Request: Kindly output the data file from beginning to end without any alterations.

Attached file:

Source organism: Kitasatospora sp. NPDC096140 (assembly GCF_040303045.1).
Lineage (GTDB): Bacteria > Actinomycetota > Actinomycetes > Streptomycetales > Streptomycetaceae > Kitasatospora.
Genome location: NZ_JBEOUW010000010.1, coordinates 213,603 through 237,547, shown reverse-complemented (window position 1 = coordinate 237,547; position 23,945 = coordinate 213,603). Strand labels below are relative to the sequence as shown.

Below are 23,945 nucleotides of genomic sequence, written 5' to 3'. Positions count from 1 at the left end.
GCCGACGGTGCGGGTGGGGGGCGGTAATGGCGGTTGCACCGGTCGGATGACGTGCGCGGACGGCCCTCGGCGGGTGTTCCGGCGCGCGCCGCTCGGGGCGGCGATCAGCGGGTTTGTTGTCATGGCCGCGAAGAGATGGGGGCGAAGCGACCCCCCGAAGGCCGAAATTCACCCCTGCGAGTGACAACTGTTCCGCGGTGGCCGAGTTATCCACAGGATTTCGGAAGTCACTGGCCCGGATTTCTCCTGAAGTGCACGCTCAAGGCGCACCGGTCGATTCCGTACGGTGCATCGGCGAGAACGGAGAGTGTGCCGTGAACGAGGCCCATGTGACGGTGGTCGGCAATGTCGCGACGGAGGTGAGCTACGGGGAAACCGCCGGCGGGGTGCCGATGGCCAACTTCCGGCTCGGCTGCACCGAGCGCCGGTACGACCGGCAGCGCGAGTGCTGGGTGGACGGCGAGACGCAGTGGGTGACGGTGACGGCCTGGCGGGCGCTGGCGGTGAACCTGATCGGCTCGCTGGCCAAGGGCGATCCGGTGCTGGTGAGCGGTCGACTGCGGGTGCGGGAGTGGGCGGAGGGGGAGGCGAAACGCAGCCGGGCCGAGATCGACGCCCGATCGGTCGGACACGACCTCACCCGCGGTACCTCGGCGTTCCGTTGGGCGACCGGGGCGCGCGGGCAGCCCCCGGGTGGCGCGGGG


Source organism: Kitasatospora sp. NPDC096140 (assembly GCF_040303045.1).
Lineage (GTDB): Bacteria > Actinomycetota > Actinomycetes > Streptomycetales > Streptomycetaceae > Kitasatospora.
Genome location: NZ_JBEOUW010000010.1, coordinates 213,603 through 237,547, shown reverse-complemented (window position 1 = coordinate 237,547; position 23,945 = coordinate 213,603). Strand labels below are relative to the sequence as shown.

Below are 23,945 nucleotides of genomic sequence, written 5' to 3'. Positions count from 1 at the left end.
GCCGACGGTGCGGGTGGGGGGCGGTAATGGCGGTTGCACCGGTCGGATGACGTGCGCGGACGGCCCTCGGCGGGTGTTCCGGCGCGCGCCGCTCGGGGCGGCGATCAGCGGGTTTGTTGTCATGGCCGCGAAGAGATGGGGGCGAAGCGACCCCCCGAAGGCCGAAATTCACCCCTGCGAGTGACAACTGTTCCGCGGTGGCCGAGTTATCCACAGGATTTCGGAAGTCACTGGCCCGGATTTCTCCTGAAGTGCACGCTCAAGGCGCACCGGTCGATTCCGTACGGTGCATCGGCGAGAACGGAGAGTGTGCCGTGAACGAGGCCCATGTGACGGTGGTCGGCAATGTCGCGACGGAGGTGAGCTACGGGGAAACCGCCGGCGGGGTGCCGATGGCCAACTTCCGGCTCGGCTGCACCGAGCGCCGGTACGACCGGCAGCGCGAGTGCTGGGTGGACGGCGAGACGCAGTGGGTGACGGTGACGGCCTGGCGGGCGCTGGCGGTGAACCTGATCGGCTCGCTGGCCAAGGGCGATCCGGTGCTGGTGAGCGGTCGACTGCGGGTGCGGGAGTGGGCGGAGGGGGAGGCGAAACGCAGCCGGGCCGAGATCGACGCCCGATCGGTCGGACACGACCTCACCCGCGGTACCTCGGCGTTCCGTTGGGCGACCGGGGCGCGCGGGCAGCCCCCGGGTGGCGCGGGG